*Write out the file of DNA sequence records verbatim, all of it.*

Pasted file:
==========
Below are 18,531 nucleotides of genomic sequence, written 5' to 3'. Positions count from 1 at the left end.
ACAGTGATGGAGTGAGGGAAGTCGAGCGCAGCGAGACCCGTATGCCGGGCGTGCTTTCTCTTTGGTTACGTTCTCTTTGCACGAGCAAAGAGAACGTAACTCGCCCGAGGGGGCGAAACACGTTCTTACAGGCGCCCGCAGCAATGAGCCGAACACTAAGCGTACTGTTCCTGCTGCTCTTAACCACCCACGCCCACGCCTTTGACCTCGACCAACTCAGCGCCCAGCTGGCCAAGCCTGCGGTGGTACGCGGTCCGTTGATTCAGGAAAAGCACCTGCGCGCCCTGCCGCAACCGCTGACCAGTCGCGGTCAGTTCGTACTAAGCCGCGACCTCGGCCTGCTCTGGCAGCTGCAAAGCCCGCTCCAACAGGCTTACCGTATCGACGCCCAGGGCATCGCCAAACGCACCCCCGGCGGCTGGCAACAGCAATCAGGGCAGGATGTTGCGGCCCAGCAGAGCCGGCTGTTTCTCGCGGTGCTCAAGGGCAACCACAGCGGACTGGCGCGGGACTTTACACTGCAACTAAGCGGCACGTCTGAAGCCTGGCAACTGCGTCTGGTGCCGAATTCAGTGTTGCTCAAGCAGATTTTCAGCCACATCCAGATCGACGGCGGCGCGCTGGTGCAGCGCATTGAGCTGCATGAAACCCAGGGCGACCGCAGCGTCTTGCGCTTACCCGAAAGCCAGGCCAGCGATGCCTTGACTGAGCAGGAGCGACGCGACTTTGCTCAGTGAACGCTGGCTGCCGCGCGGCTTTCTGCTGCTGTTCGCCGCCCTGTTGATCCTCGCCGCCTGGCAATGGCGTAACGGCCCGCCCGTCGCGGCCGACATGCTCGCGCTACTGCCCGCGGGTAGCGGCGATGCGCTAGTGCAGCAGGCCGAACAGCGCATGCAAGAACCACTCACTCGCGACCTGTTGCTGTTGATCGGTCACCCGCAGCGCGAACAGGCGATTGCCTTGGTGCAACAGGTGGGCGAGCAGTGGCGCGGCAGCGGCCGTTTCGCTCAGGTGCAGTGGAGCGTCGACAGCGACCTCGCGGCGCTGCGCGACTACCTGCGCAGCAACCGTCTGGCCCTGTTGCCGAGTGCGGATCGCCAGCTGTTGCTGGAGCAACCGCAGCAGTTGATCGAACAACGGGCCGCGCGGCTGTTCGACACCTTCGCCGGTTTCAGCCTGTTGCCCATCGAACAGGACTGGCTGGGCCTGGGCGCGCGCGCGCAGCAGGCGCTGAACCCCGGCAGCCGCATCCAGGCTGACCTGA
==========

Below are 18,531 nucleotides of genomic sequence, written 5' to 3'. Positions count from 1 at the left end.
ACAGTGATGGAGTGAGGGAAGTCGAGCGCAGCGAGACCCGTATGCCGGGCGTGCTTTCTCTTTGGTTACGTTCTCTTTGCACGAGCAAAGAGAACGTAACTCGCCCGAGGGGGCGAAACACGTTCTTACAGGCGCCCGCAGCAATGAGCCGAACACTAAGCGTACTGTTCCTGCTGCTCTTAACCACCCACGCCCACGCCTTTGACCTCGACCAACTCAGCGCCCAGCTGGCCAAGCCTGCGGTGGTACGCGGTCCGTTGATTCAGGAAAAGCACCTGCGCGCCCTGCCGCAACCGCTGACCAGTCGCGGTCAGTTCGTACTAAGCCGCGACCTCGGCCTGCTCTGGCAGCTGCAAAGCCCGCTCCAACAGGCTTACCGTATCGACGCCCAGGGCATCGCCAAACGCACCCCCGGCGGCTGGCAACAGCAATCAGGGCAGGATGTTGCGGCCCAGCAGAGCCGGCTGTTTCTCGCGGTGCTCAAGGGCAACCACAGCGGACTGGCGCGGGACTTTACACTGCAACTAAGCGGCACGTCTGAAGCCTGGCAACTGCGTCTGGTGCCGAATTCAGTGTTGCTCAAGCAGATTTTCAGCCACATCCAGATCGACGGCGGCGCGCTGGTGCAGCGCATTGAGCTGCATGAAACCCAGGGCGACCGCAGCGTCTTGCGCTTACCCGAAAGCCAGGCCAGCGATGCCTTGACTGAGCAGGAGCGACGCGACTTTGCTCAGTGAACGCTGGCTGCCGCGCGGCTTTCTGCTGCTGTTCGCCGCCCTGTTGATCCTCGCCGCCTGGCAATGGCGTAACGGCCCGCCCGTCGCGGCCGACATGCTCGCGCTACTGCCCGCGGGTAGCGGCGATGCGCTAGTGCAGCAGGCCGAACAGCGCATGCAAGAACCACTCACTCGCGACCTGTTGCTGTTGATCGGTCACCCGCAGCGCGAACAGGCGATTGCCTTGGTGCAACAGGTGGGCGAGCAGTGGCGCGGCAGCGGCCGTTTCGCTCAGGTGCAGTGGAGCGTCGACAGCGACCTCGCGGCGCTGCGCGACTACCTGCGCAGCAACCGTCTGGCCCTGTTGCCGAGTGCGGATCGCCAGCTGTTGCTGGAGCAACCGCAGCAGTTGATCGAACAACGGGCCGCGCGGCTGTTCGACACCTTCGCCGGTTTCAGCCTGTTGCCCATCGAACAGGACTGGCTGGGCCTGGGCGCGCGCGCGCAGCAGGCGCTGAACCCCGGCAGCCGCATCCAGGCTGACCTGA